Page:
The Minnesota Environmental Partnership is proud to feature the following post as part of our Student Voices Series. This is part of a continuing collaboration with Macalester College’s Geography Department and its students. The following column was contributed by Sarah Wescott and represents her views.
One point six million people, or almost one third of Minnesota’s population, do not have easy access to a grocery store. In urban spaces, food deserts are usually found in low income areas, where community members don’t have access to a vehicle and fast food industries target poor populations. However, in rural areas of the state where communities are based around agriculture, food deserts are also in abundance. In the Red River Valley, one of the most fertile areas of the United States, there are more than ten Minnesota counties with food deserts.
Growing up on an apple orchard in Wabasha County, I was surrounded by farmland, and agriculture was the basis of my community. Despite this, the majority of food eaten in my area comes from out of state, and most people drive more than twenty miles to Rochester where there is a larger selection of fresh foods.
The Farm Bill, a comprehensive food and agriculture policy that will expire this coming September, is one of the most important pieces of agricultural legislation in the United States. As most people know, it supports commodity crop production, but it also attempts to address food security issues. We don’t eat most of the corn, wheat, and soy crops that are supported by the bill, yet these crops account for 19 million of the 25 million acres of agricultural land in Minnesota. Most of them end up feeding cows or being converted into biofuels. Therefore, widespread commodity crop production does not help feed more people, instead it contributes to the problem of food insecurity in places like Minnesota.
Every five years, the United States Congress reworks the bill. Ironically, nutrition currently absorbs 79.9% of the $489 billion dollar budget. This focuses on Supplemental Nutrition Assistance Program (SNAP), a project that provides financial assistance to families who cannot afford healthy food, along with an emergency food assistance program. However, the bill does nothing to address the distance that many people must travel to reach a grocery store with healthy options.
The remaining portions of the bill promote an agricultural system that does not produce healthy food for all. Crop insurances and conservation take about 14% of the budget. Meanwhile, commodities and disaster support, which is what many people associate with the bill, receives the remaining five percent. The resulting legislation spans a wide range of issues and affects everyone in the country. Regardless of geography, income, race, or gender every american has a stake in the Farm Bill.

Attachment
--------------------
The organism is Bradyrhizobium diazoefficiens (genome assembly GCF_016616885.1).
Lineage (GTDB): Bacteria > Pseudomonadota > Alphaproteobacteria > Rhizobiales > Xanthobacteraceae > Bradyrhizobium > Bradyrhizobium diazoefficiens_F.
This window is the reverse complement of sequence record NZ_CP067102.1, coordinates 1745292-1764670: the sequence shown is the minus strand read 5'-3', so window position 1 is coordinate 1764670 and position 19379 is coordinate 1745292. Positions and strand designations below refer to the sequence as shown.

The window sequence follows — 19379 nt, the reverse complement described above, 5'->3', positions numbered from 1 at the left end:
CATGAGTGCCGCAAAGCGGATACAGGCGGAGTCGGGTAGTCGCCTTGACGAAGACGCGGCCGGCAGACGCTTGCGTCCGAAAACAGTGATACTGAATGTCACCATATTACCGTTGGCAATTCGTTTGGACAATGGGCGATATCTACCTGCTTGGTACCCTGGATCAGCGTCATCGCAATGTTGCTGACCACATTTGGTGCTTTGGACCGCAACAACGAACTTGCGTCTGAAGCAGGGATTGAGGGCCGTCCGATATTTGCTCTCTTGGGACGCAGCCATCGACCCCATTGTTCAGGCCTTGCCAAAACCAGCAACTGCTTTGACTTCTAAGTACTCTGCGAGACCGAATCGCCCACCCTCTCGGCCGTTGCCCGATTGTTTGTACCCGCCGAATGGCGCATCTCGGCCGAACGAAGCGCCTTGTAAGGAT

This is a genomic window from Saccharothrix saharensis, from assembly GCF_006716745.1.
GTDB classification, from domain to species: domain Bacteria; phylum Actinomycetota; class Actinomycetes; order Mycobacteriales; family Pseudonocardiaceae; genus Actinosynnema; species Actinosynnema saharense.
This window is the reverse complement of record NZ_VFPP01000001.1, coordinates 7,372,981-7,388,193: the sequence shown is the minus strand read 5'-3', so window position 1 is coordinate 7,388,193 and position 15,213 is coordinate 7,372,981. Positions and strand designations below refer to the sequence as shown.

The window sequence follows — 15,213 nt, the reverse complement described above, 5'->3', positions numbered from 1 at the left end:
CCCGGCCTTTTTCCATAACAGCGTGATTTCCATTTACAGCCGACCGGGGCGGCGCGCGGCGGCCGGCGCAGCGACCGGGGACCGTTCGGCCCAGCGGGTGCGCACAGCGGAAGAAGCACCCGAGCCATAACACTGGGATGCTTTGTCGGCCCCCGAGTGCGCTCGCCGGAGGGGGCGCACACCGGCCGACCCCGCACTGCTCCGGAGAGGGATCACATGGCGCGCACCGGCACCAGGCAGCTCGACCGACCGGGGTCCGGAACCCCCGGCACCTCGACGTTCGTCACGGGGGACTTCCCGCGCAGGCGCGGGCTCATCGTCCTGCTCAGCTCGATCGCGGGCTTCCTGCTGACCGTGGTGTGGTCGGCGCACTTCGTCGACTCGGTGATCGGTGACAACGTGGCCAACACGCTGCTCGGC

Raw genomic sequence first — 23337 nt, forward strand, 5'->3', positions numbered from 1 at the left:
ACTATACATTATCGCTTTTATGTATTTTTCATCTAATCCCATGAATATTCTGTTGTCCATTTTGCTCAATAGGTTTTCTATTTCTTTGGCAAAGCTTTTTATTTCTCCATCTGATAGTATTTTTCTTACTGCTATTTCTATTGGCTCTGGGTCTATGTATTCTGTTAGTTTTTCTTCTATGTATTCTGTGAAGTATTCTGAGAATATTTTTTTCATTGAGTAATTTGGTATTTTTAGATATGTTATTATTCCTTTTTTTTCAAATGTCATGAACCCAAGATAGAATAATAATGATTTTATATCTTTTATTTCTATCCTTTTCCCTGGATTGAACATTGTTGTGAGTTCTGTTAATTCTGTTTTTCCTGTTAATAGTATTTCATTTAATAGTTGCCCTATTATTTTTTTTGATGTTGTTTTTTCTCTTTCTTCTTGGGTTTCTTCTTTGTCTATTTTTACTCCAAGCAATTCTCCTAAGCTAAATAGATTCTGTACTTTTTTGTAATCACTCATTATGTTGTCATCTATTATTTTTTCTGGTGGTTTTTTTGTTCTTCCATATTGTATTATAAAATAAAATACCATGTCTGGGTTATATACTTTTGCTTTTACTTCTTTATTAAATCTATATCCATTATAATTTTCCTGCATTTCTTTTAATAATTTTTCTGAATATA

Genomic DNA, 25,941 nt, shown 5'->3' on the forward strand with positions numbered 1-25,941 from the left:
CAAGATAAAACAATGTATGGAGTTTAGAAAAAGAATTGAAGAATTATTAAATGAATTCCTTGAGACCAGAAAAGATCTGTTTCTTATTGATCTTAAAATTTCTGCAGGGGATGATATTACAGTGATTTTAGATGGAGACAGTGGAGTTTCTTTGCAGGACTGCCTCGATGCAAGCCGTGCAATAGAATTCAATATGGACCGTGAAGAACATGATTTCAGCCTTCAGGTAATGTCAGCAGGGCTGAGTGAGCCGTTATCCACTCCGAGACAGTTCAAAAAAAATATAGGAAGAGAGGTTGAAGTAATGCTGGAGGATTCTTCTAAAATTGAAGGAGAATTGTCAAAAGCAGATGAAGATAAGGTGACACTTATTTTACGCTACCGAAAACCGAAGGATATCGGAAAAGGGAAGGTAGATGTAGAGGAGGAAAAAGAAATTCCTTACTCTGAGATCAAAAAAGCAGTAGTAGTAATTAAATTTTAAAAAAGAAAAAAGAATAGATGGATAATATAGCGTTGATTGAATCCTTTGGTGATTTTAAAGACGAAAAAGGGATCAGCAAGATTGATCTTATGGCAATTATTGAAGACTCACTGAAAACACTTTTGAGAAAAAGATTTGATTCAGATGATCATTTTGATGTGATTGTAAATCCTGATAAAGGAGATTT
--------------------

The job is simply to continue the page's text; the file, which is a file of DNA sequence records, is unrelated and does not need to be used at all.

However, the bill fails people on all fronts. While it does work to provide financial assistance to those who can’t afford food, it does not question why people can’t afford food, and where food is inaccessible. Therefore, local food systems are neglected and more time is spent on national output, rather than targeted and thought out food production. Farmers don’t grow other crops because they don’t guarantee profit, SNAP recipients don’t always have access to healthy foods, and most food travels far and wide before it is eaten. This leads to an agricultural system that favors heavily processed crops with little nutritional value and does not sufficiently serve Americans.
In addition, the bill does little to encourage organic production or alternative farming methods, meaning farmers receive minimal support if they want to transition to a cleaner form of agriculture. Moreover, there is no guarantee that farmers have access to healthy foods, leading to food deserts in areas of Minnesota where agriculture is the number one industry. Therefore, the bill is fighting food insecurity on one end and fueling it from the other.
Big money feeds the problem, as large companies like Kraft, Monsanto, and Tyson who benefit from commodity crop production are able to influence agricultural policy in their favor. This year Congress is once again reworking the five year budget for the Farm Bill. We need to ensure that the people’s needs speak louder than the large influential corporations. People need to be aware of the role this bill plays in the life of millions of Americans.
What can you do to help? First, you can tell Tim Walz, Collin Peterson, and Rick Nolan, members of Minnesota’s Agricultural Committee, that you want changes made to the Farm Bill in 2018. Tell Minnesota’s representatives that you want to see investment in local food systems. The Farm Bill should encourage crops that support food security, not commodity crops. This could look like more money for organic research, more subsidies for non commodity crops, and investment in rural development.
Secure food access is a right, not a privilege. Every individual deserves equal access to food. The Farm Bill fails to make this right a reality. Call your representative today!